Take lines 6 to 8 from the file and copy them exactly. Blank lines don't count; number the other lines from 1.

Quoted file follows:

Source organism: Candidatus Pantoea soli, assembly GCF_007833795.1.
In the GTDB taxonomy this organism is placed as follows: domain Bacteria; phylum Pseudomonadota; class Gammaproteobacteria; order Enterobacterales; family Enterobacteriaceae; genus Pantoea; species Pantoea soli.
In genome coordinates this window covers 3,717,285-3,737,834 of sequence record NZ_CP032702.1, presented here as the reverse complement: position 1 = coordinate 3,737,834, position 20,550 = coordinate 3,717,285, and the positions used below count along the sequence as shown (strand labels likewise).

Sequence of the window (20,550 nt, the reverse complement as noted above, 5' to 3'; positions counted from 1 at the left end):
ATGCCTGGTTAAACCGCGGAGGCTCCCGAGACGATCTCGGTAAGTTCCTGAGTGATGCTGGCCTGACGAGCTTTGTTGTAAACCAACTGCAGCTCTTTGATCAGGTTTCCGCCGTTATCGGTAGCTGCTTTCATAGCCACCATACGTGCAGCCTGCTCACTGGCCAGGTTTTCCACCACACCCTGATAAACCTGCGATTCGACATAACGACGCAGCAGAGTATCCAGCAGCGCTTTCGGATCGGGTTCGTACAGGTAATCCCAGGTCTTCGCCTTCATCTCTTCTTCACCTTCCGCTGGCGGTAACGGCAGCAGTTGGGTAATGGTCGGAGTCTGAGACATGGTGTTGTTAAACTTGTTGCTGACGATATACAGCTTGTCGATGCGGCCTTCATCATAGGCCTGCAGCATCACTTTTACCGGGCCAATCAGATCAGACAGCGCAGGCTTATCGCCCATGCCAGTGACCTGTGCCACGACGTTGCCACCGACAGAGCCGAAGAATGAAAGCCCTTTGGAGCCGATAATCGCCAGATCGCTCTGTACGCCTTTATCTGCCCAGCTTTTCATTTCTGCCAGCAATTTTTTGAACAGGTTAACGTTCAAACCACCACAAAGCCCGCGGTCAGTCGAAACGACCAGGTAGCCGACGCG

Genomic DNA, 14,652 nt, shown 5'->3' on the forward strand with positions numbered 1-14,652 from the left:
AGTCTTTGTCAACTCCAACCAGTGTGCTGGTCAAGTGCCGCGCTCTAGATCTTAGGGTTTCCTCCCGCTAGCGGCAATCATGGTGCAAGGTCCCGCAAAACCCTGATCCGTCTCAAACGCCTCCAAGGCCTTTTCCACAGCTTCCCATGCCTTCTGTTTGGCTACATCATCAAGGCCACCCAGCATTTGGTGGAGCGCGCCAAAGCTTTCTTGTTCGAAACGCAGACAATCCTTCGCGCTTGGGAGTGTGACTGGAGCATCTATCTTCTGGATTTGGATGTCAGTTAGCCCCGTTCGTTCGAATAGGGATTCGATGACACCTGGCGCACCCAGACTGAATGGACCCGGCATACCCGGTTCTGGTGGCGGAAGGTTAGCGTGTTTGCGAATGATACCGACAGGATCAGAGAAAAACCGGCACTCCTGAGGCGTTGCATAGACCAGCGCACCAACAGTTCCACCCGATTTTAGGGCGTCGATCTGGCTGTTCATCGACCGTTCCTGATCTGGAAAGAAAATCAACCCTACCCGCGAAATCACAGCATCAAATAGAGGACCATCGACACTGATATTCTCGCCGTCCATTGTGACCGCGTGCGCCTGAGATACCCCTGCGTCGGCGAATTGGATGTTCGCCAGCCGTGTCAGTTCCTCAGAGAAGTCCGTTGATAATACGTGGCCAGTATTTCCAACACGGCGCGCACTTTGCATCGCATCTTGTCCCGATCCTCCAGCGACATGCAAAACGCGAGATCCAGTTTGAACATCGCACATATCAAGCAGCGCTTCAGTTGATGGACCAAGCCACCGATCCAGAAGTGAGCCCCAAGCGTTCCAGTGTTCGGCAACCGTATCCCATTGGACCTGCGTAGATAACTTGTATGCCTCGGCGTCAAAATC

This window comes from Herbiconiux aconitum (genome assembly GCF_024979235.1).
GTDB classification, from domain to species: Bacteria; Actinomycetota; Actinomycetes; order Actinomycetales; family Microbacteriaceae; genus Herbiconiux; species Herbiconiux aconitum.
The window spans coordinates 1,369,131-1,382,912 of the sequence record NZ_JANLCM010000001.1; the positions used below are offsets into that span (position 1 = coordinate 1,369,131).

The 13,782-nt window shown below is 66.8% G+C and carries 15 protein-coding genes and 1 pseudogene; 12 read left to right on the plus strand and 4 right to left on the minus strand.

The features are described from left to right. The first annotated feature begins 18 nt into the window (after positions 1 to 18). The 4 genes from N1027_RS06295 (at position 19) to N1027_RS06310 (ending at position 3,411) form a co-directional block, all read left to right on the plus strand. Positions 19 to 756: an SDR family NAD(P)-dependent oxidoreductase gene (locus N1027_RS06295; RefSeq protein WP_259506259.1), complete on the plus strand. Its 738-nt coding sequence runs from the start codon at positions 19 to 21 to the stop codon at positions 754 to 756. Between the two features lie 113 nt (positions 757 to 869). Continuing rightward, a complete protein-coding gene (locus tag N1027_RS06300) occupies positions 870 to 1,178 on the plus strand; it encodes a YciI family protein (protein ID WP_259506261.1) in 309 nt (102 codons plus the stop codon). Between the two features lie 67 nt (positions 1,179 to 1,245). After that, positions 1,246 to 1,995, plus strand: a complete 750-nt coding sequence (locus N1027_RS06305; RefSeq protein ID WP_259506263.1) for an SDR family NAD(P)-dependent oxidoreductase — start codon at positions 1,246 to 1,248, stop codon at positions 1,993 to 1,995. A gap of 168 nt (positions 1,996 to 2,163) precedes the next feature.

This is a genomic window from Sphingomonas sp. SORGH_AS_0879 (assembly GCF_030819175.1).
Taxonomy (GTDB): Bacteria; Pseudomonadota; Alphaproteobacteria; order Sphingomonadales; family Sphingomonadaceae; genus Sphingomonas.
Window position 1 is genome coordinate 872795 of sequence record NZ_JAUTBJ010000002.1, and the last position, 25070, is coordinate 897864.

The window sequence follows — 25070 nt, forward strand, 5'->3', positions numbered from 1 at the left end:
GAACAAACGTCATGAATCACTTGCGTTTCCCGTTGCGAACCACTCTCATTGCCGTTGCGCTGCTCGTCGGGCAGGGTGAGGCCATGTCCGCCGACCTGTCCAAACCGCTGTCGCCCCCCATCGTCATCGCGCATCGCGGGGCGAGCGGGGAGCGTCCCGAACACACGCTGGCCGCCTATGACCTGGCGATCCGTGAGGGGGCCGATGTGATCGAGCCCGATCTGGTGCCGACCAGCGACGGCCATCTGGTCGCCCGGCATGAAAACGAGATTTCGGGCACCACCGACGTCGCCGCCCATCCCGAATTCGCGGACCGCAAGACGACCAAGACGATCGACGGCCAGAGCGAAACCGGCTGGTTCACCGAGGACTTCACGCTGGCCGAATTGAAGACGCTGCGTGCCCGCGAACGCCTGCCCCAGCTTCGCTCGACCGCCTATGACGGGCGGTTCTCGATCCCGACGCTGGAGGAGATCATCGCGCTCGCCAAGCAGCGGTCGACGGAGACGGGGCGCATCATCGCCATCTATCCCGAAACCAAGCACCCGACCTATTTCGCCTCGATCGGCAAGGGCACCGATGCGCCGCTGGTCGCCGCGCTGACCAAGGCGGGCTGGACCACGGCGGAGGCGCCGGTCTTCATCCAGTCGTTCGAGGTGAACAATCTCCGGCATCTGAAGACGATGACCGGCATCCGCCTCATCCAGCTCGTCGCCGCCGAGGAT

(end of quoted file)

Genomic DNA, 14,652 nt, shown 5'->3' on the forward strand with positions numbered 1-14,652 from the left:
AGTCTTTGTCAACTCCAACCAGTGTGCTGGTCAAGTGCCGCGCTCTAGATCTTAGGGTTTCCTCCCGCTAGCGGCAATCATGGTGCAAGGTCCCGCAAAACCCTGATCCGTCTCAAACGCCTCCAAGGCCTTTTCCACAGCTTCCCATGCCTTCTGTTTGGCTACATCATCAAGGCCACCCAGCATTTGGTGGAGCGCGCCAAAGCTTTCTTGTTCGAAACGCAGACAATCCTTCGCGCTTGGGAGTGTGACTGGAGCATCTATCTTCTGGATTTGGATGTCAGTTAGCCCCGTTCGTTCGAATAGGGATTCGATGACACCTGGCGCACCCAGACTGAATGGACCCGGCATACCCGGTTCTGGTGGCGGAAGGTTAGCGTGTTTGCGAATGATACCGACAGGATCAGAGAAAAACCGGCACTCCTGAGGCGTTGCATAGACCAGCGCACCAACAGTTCCACCCGATTTTAGGGCGTCGATCTGGCTGTTCATCGACCGTTCCTGATCTGGAAAGAAAATCAACCCTACCCGCGAAATCACAGCATCAAATAGAGGACCATCGACACTGATATTCTCGCCGTCCATTGTGACCGCGTGCGCCTGAGATACCCCTGCGTCGGCGAATTGGATGTTCGCCAGCCGTGTCAGTTCCTCAGAGAAGTCCGTTGATAATACGTGGCCAGTATTTCCAACACGGCGCGCACTTTGCATCGCATCTTGTCCCGATCCTCCAGCGACATGCAAAACGCGAGATCCAGTTTGAACATCGCACATATCAAGCAGCGCTTCAGTTGATGGACCAAGCCACCGATCCAGAAGTGAGCCCCAAGCGTTCCAGTGTTCGGCAACCGTATCCCATTGGACCTGCGTAGATAACTTGTATGCCTCGGCGTCAAAATC

This window comes from Herbiconiux aconitum (genome assembly GCF_024979235.1).